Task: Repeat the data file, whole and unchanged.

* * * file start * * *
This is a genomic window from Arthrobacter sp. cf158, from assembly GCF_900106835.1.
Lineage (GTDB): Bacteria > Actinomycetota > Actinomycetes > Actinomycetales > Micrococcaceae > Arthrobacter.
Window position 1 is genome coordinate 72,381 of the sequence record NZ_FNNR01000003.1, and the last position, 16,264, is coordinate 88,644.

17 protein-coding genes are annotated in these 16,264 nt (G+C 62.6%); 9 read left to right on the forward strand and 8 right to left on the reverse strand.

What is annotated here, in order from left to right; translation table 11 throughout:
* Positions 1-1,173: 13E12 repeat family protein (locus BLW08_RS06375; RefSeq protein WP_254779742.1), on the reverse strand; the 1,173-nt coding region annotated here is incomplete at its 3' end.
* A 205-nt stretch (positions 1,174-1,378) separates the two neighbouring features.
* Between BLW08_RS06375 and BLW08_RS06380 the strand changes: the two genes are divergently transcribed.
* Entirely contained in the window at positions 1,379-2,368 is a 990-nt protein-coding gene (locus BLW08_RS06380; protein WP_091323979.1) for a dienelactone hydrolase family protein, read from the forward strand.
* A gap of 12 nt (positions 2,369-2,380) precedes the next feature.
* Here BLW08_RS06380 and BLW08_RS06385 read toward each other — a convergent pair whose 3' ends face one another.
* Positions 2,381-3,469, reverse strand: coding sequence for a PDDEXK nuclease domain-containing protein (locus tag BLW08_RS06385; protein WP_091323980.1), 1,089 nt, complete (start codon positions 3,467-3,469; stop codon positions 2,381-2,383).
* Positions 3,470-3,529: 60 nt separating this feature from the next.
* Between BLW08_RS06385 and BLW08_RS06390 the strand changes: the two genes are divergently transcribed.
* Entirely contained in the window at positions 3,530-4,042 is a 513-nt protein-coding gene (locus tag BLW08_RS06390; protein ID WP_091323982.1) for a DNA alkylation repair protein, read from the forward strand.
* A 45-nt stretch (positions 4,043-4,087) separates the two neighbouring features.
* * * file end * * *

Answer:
This is a genomic window from Arthrobacter sp. cf158, from assembly GCF_900106835.1.
Lineage (GTDB): Bacteria > Actinomycetota > Actinomycetes > Actinomycetales > Micrococcaceae > Arthrobacter.
Window position 1 is genome coordinate 72,381 of the sequence record NZ_FNNR01000003.1, and the last position, 16,264, is coordinate 88,644.

17 protein-coding genes are annotated in these 16,264 nt (G+C 62.6%); 9 read left to right on the forward strand and 8 right to left on the reverse strand.

What is annotated here, in order from left to right; translation table 11 throughout:
* Positions 1-1,173: 13E12 repeat family protein (locus BLW08_RS06375; RefSeq protein WP_254779742.1), on the reverse strand; the 1,173-nt coding region annotated here is incomplete at its 3' end.
* A 205-nt stretch (positions 1,174-1,378) separates the two neighbouring features.
* Between BLW08_RS06375 and BLW08_RS06380 the strand changes: the two genes are divergently transcribed.
* Entirely contained in the window at positions 1,379-2,368 is a 990-nt protein-coding gene (locus BLW08_RS06380; protein WP_091323979.1) for a dienelactone hydrolase family protein, read from the forward strand.
* A gap of 12 nt (positions 2,369-2,380) precedes the next feature.
* Here BLW08_RS06380 and BLW08_RS06385 read toward each other — a convergent pair whose 3' ends face one another.
* Positions 2,381-3,469, reverse strand: coding sequence for a PDDEXK nuclease domain-containing protein (locus tag BLW08_RS06385; protein WP_091323980.1), 1,089 nt, complete (start codon positions 3,467-3,469; stop codon positions 2,381-2,383).
* Positions 3,470-3,529: 60 nt separating this feature from the next.
* Between BLW08_RS06385 and BLW08_RS06390 the strand changes: the two genes are divergently transcribed.
* Entirely contained in the window at positions 3,530-4,042 is a 513-nt protein-coding gene (locus tag BLW08_RS06390; protein ID WP_091323982.1) for a DNA alkylation repair protein, read from the forward strand.
* A 45-nt stretch (positions 4,043-4,087) separates the two neighbouring features.